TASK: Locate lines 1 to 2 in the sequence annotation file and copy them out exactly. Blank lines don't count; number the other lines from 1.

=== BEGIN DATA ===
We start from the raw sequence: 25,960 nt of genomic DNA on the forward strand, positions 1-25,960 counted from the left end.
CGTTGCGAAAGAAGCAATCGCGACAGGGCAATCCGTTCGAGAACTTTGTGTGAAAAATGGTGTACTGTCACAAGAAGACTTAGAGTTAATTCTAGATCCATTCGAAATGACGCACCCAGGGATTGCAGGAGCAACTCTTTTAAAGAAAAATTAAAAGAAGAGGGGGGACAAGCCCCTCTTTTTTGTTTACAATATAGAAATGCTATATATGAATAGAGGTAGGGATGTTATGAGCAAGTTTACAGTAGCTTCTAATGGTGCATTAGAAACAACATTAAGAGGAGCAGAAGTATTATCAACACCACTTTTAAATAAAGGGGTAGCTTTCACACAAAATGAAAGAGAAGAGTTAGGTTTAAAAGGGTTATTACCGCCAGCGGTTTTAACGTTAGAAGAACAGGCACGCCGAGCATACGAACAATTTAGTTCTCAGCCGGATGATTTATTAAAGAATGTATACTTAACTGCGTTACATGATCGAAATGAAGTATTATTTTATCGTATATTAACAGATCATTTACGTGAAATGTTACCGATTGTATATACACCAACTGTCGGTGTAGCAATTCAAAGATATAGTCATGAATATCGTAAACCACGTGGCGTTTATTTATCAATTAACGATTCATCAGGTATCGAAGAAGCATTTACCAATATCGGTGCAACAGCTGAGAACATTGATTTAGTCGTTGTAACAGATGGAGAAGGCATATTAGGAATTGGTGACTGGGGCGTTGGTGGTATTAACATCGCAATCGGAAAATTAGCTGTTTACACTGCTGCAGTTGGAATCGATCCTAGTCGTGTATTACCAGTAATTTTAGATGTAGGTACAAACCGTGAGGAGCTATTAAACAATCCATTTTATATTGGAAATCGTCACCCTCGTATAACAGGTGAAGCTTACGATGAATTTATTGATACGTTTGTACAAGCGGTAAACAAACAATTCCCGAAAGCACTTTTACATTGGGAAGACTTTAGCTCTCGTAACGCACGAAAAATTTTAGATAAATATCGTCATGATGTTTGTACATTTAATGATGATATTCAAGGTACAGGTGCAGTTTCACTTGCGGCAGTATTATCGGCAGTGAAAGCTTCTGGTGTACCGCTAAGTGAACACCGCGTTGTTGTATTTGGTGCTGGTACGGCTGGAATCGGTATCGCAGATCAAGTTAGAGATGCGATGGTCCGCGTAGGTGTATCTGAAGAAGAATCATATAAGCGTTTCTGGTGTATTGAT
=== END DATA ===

We start from the raw sequence: 25,960 nt of genomic DNA on the forward strand, positions 1-25,960 counted from the left end.
CGTTGCGAAAGAAGCAATCGCGACAGGGCAATCCGTTCGAGAACTTTGTGTGAAAAATGGTGTACTGTCACAAGAAGACTTAGAGTTAATTCTAGATCCATTCGAAATGACGCACCCAGGGATTGCAGGAGCAACTCTTTTAAAGAAAAATTAAAAGAAGAGGGGGGACAAGCCCCTCTTTTTTGTTTACAATATAGAAATGCTATATATGAATAGAGGTAGGGATGTTATGAGCAAGTTTACAGTAGCTTCTAATGGTGCATTAGAAACAACATTAAGAGGAGCAGAAGTATTATCAACACCACTTTTAAATAAAGGGGTAGCTTTCACACAAAATGAAAGAGAAGAGTTAGGTTTAAAAGGGTTATTACCGCCAGCGGTTTTAACGTTAGAAGAACAGGCACGCCGAGCATACGAACAATTTAGTTCTCAGCCGGATGATTTATTAAAGAATGTATACTTAACTGCGTTACATGATCGAAATGAAGTATTATTTTATCGTATATTAACAGATCATTTACGTGAAATGTTACCGATTGTATATACACCAACTGTCGGTGTAGCAATTCAAAGATATAGTCATGAATATCGTAAACCACGTGGCGTTTATTTATCAATTAACGATTCATCAGGTATCGAAGAAGCATTTACCAATATCGGTGCAACAGCTGAGAACATTGATTTAGTCGTTGTAACAGATGGAGAAGGCATATTAGGAATTGGTGACTGGGGCGTTGGTGGTATTAACATCGCAATCGGAAAATTAGCTGTTTACACTGCTGCAGTTGGAATCGATCCTAGTCGTGTATTACCAGTAATTTTAGATGTAGGTACAAACCGTGAGGAGCTATTAAACAATCCATTTTATATTGGAAATCGTCACCCTCGTATAACAGGTGAAGCTTACGATGAATTTATTGATACGTTTGTACAAGCGGTAAACAAACAATTCCCGAAAGCACTTTTACATTGGGAAGACTTTAGCTCTCGTAACGCACGAAAAATTTTAGATAAATATCGTCATGATGTTTGTACATTTAATGATGATATTCAAGGTACAGGTGCAGTTTCACTTGCGGCAGTATTATCGGCAGTGAAAGCTTCTGGTGTACCGCTAAGTGAACACCGCGTTGTTGTATTTGGTGCTGGTACGGCTGGAATCGGTATCGCAGATCAAGTTAGAGATGCGATGGTCCGCGTAGGTGTATCTGAAGAAGAATCATATAAGCGTTTCTGGTGTATTGAT